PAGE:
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Palm

Pile to play Great Scott 11/17

Listening to Pile is kind of like being in the eye of a storm--there are brief moments of calm, punctuated by the cacophony of the hurricane hurling around you. A lot of what makes the band so engaging to listen to is that while they certainly deliver the head-nod worthy riffs of an indie rock band, they're also explosive and driving--constantly pushing the limits of simple song structures and edging toward blanketing the listener in total noise. The result is an unpredictable sonic experience with expert dynamic play, and gleaming, textbook examples of bridled chaos. If the sky ever cracks open, this may be your soundtrack to the end of the world. Check out Pile 11/17 at Great Scott with Palm and Dust from 1000 Years, and listen to them streaming below.-Olivia Sisinni

 

Last Littler Philly Show (For Now) at Everybody Hits July 23

The lifespan of an indie band is often short-lived in these modern times, and the Philly DIY scene is bracing itself for another little heartbreak, as half the members of four-piece Littler prepare to move across the country. It hurts to see them go, especially as they were starting to receive a bit of national attention. Their bubbly brand of Slumberland-soaked twee-punk and emotion sheathed in prickly fuzz will be sorely missed, and I'll be keeping an eye to the western horizon in hopes of their return. The band's last booked show in Philly will be held tonight at Everybody Hits, with a host of avant acts that will add an interesting contrast to Littler’s unabashed pop devotion. Ursula, a recent transplant to Philadelphia and self-proclaimed no-wave band, will open the night with songs that know structure but no tune. Their decidedly unmelodious, repetitive riffs and harsh vocals hang in tattered shreds from steady, plodding beats, seemingly the only orienting component of the music. Palm, another local favorite, will also be performing their incredibly nuanced, arcane, avant-math-pop, which treads the seam between melody and dissonance, while covering more compositional ground within a single song than many bands cover in an entire album. Everybody Hits, 529 W. Girard Ave, 7pm, $7-$10, All Ages (Photo by Emily Burtner) - Bryce Woodcock

New Video: Audiotree Live Session - Palm

NYC transplants, Palm’s Audiotree Live session, from May 6, 2016, is now available for streaming and/or purchase HERE. The quartet's soothing vocal/instrumental integrations are meshed with unexpected twists and turns. The band’s performance is polished; however, those shifts reveal an array of intriguing possibilities.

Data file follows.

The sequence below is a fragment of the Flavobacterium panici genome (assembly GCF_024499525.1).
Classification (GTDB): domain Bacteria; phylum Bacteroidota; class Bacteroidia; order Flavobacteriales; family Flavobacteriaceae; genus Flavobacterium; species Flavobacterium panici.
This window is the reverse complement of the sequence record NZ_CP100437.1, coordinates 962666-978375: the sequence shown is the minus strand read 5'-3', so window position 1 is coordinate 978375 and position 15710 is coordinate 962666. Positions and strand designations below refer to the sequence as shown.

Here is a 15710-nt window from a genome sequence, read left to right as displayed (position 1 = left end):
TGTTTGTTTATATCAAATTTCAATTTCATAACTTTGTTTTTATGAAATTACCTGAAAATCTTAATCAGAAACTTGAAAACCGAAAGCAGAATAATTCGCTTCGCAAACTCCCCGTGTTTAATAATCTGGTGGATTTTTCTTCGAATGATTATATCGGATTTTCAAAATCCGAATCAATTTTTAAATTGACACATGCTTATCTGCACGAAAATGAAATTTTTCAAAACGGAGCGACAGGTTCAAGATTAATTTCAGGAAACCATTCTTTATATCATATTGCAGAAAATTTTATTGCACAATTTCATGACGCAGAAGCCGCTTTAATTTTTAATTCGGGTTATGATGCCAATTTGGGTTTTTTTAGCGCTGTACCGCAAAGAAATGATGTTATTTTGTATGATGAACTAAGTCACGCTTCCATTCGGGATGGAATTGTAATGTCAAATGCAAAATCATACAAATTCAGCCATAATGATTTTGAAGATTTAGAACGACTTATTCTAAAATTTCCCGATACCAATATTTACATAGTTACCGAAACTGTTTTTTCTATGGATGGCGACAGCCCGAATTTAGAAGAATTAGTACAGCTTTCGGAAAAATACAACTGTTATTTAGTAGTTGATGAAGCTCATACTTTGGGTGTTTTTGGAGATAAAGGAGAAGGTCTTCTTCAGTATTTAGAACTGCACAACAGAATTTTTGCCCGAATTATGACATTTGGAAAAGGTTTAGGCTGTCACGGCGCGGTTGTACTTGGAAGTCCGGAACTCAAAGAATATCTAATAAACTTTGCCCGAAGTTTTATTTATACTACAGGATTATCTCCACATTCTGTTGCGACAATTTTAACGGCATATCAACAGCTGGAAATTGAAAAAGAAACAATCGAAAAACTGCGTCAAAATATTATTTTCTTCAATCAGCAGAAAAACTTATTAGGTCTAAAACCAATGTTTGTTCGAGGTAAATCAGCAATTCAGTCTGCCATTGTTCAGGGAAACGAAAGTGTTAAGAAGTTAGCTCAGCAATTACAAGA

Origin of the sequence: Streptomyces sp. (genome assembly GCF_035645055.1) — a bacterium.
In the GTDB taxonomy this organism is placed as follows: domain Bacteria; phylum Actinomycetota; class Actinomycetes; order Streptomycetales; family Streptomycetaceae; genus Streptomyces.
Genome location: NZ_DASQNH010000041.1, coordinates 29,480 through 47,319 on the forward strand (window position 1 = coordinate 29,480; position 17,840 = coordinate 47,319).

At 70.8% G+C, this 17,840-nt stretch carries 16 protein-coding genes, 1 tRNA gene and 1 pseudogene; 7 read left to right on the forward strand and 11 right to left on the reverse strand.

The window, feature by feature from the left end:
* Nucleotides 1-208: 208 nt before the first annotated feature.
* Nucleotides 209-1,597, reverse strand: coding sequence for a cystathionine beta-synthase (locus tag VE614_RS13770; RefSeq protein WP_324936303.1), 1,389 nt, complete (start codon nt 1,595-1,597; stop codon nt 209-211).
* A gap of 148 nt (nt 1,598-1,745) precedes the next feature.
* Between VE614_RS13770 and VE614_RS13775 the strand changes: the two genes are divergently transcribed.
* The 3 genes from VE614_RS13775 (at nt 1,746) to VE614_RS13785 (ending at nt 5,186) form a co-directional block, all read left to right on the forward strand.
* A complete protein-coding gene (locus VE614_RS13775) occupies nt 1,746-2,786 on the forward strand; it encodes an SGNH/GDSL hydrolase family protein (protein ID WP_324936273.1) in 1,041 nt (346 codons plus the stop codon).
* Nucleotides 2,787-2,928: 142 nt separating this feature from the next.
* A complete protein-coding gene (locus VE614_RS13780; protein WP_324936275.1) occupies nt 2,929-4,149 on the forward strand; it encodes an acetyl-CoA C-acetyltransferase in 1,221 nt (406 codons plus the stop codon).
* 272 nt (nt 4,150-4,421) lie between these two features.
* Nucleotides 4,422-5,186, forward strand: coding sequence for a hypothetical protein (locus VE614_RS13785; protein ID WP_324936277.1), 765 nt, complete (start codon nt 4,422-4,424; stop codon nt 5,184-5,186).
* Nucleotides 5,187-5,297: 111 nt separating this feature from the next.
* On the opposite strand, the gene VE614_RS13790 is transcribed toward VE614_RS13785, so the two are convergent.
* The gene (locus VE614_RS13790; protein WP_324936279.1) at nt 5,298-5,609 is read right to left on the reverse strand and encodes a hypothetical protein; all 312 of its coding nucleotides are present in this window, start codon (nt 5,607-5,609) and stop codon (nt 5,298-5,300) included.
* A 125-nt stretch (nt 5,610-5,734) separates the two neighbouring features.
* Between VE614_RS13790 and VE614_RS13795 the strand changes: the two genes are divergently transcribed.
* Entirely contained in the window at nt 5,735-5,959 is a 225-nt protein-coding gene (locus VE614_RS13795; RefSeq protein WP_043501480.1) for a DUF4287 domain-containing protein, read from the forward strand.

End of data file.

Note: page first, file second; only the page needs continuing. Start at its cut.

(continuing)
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Palm Offering Sonic Refuge Tonight at Goldy's

Gray skies continue to blanket the area, however, this evening’s show at Goldy’s offers a sonic refuge. With a four-pronged experimental psych-rocking arsenal, Palm drifts into the unknown, off the traditional path. The purposefully abrupt deviations develop a sense of anticipatory tension, pushing each song forward to an undisclosed location. Guitars twist in a murky dissonance as the juxtaposing vocals, a ghostly calm, penetrates the periphery. The smattering of backend, meanwhile, provides a steadying hand. Tonight, Palm will joined by the disenchanted daydream of Old Maybe and the introspective experimentation of Microsoft Saint. The innovative exploits of Atlanta’s Hellier Ulysses cap this imaginative evening.  - Goldy's, 723 Chestnut St. - 3FL, $7, 8pm, All Ages – Michael Colavita

Palm is a band that won't let up - live at Slack Fest tomorrow (06.21)

You know those bands that are completely relentless?  Those bands that will keep going and going and won’t stop for anything until they hit their goal, bursting into flames when they do.  Well, Palm is a band that knows how to crank up the inferno that they will inevitably light under your ass until the hairs on your upper thigh start to singe. And we haven't even seen their live show (yet; there is much anticipation for their performance at Slack Fest this weekend), that’s just the feeling we get from listening to their tracks on bandcamp.  Their songs simply won’t let up.  They’ve got the classic slacker-rock vibe that we are oh so familiar with today, but they sprinkle in these bits of feedback noise and rhtyhmic syncopations that culminate to an incredibly forward-thinking and progressive sound.  Our only complaint is that they don’t have more material.  So this is a message to Palm:  We’re watching you... we know what you are up to... and there’s no escape now.  Godspeed!" - Jake Saunders

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